When I got home, I grabbed my Kindle and headed back to my Secret Garden to read a bit more of mountaineer Joe Simpson’s The Beckoning Silence. I could hear the birds rustling around in the hedge and singing, a dragonfly landed on my shoulder for a moment – just long enough to greet me and acknowledge my presence there – and the sun shone its warmth down on me through the butterfly bush, and the climbing rose, and the grape arbor. I had a lovely time back there.

 

Just had to share my morning. 🙂

A Poem Lives on My Windowsill

There is a poem on my windowsill.
A treasure found, unfolding grace,
a cup full of fruition.
And love.

I see the caramel-colored agate I found
glowing on a beach in Bellingham,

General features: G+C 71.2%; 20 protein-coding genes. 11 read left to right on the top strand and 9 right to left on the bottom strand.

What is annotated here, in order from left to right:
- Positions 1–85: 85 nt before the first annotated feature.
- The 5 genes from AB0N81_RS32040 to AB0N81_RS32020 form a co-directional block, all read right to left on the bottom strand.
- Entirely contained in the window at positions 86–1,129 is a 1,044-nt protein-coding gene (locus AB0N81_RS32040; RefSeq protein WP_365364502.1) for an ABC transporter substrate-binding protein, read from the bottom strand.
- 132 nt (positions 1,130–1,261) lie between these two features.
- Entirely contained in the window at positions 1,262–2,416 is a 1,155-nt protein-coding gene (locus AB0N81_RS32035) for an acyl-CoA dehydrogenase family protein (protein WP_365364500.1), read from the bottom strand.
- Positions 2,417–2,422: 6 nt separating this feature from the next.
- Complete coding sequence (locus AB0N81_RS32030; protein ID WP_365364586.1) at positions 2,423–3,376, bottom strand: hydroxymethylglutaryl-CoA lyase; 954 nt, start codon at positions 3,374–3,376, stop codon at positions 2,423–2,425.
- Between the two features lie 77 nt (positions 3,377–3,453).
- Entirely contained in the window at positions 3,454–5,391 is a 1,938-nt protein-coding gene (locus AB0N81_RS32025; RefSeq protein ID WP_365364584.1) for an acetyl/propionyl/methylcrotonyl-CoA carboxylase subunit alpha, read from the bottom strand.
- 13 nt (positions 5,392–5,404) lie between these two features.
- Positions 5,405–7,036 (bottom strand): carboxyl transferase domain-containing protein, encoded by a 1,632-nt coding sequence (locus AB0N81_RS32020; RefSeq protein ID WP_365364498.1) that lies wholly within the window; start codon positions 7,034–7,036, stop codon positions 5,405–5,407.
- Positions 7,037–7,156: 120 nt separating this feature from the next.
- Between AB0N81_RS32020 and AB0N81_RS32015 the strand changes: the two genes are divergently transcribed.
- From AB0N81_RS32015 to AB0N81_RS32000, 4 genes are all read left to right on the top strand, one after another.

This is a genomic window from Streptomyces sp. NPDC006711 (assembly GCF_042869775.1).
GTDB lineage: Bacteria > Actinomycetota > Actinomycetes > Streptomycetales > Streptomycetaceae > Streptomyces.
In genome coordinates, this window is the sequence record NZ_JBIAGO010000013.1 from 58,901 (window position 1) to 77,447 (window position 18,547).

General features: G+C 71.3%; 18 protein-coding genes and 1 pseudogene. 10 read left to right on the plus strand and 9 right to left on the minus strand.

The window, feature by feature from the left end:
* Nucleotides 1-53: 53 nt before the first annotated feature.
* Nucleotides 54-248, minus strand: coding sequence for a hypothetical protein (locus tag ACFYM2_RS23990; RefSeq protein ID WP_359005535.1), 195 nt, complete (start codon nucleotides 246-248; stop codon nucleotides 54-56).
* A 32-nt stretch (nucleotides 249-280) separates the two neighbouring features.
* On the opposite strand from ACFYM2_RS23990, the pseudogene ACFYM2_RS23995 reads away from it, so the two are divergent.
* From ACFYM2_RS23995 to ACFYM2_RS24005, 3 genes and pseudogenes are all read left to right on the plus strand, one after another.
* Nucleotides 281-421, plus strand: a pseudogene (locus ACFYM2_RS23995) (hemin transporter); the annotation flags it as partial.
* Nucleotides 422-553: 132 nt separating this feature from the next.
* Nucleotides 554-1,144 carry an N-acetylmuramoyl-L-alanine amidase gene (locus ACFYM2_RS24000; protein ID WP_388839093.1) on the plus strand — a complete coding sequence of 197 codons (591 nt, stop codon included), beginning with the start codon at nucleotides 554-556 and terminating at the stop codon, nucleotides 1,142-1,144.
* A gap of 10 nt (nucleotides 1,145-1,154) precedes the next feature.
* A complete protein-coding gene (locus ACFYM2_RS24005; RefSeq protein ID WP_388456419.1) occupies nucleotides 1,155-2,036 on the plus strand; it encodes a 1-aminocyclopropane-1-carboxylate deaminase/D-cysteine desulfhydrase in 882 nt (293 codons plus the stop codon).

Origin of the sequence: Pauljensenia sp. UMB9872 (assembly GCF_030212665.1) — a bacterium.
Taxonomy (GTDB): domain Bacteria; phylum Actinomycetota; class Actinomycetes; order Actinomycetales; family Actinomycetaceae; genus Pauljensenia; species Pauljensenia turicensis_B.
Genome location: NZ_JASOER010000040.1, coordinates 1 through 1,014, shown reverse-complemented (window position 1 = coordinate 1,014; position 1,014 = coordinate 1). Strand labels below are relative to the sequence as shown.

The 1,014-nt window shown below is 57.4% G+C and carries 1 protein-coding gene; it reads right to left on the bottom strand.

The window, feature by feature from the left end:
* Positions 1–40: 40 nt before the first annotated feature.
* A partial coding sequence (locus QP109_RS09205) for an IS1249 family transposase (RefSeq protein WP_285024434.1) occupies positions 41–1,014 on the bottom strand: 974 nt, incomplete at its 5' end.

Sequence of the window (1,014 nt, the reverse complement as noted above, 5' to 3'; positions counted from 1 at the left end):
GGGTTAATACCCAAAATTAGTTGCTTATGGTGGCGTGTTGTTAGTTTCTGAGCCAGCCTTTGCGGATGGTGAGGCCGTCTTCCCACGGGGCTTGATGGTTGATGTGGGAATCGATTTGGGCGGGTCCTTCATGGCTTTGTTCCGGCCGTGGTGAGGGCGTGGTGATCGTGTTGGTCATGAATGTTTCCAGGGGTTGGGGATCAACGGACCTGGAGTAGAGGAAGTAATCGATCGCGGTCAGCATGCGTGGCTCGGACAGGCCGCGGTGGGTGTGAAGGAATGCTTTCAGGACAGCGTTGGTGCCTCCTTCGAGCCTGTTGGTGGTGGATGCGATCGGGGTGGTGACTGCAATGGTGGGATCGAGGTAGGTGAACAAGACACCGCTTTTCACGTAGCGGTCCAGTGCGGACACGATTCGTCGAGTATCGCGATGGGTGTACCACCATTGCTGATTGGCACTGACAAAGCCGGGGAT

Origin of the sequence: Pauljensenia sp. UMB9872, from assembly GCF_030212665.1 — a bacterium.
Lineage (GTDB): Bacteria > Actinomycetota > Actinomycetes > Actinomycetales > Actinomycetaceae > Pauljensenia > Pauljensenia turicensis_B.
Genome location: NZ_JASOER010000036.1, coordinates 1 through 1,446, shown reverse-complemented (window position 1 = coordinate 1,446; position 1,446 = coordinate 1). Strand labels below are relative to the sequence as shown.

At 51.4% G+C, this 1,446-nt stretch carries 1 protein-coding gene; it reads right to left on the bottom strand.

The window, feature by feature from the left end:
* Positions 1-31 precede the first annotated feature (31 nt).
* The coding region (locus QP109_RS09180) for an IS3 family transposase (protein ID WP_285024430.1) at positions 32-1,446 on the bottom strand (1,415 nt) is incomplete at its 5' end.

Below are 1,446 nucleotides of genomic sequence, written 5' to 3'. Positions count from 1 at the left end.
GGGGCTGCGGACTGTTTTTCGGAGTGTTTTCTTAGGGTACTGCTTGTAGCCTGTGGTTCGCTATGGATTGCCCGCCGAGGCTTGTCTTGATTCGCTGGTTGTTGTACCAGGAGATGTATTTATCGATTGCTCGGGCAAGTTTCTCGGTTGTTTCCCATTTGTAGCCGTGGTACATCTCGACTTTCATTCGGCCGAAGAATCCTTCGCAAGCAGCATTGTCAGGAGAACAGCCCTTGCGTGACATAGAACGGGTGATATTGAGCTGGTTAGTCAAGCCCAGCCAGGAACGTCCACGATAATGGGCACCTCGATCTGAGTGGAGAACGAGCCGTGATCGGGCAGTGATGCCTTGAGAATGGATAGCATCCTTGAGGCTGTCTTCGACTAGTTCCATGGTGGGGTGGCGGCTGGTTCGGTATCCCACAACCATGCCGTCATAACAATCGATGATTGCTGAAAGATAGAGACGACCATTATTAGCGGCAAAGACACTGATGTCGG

and the tomatoes nurtured
and ripened on our back deck.
The rose blossoms were picked dew-laden
from our front garden this morning
and placed in the vase I bought for myself
in a rare “impractical” purchase
just because it made me happy
to imagine filling it with future buds.
And there are the ruby-red vases
trimmed in gold that my beloved Aunt Junie
gave me before she left this world
and that I will pass on with love
when that time comes.

A poem lives on my windowsill.

– Karen Molenaar Terrell

photo by Karen Molenaar Terrell

A Poem on the Windowsill

 

The Secret Garden 2015

“Might I,” quavered Mary, “might I have a bit of earth?”

However many years she lived, Mary always felt that she should never forget that first morning when her  garden began to grow.

And the Secret Garden bloomed and bloomed and every morning revealed new miracles.

– from The Secret Garden by Frances Hodgson Burnett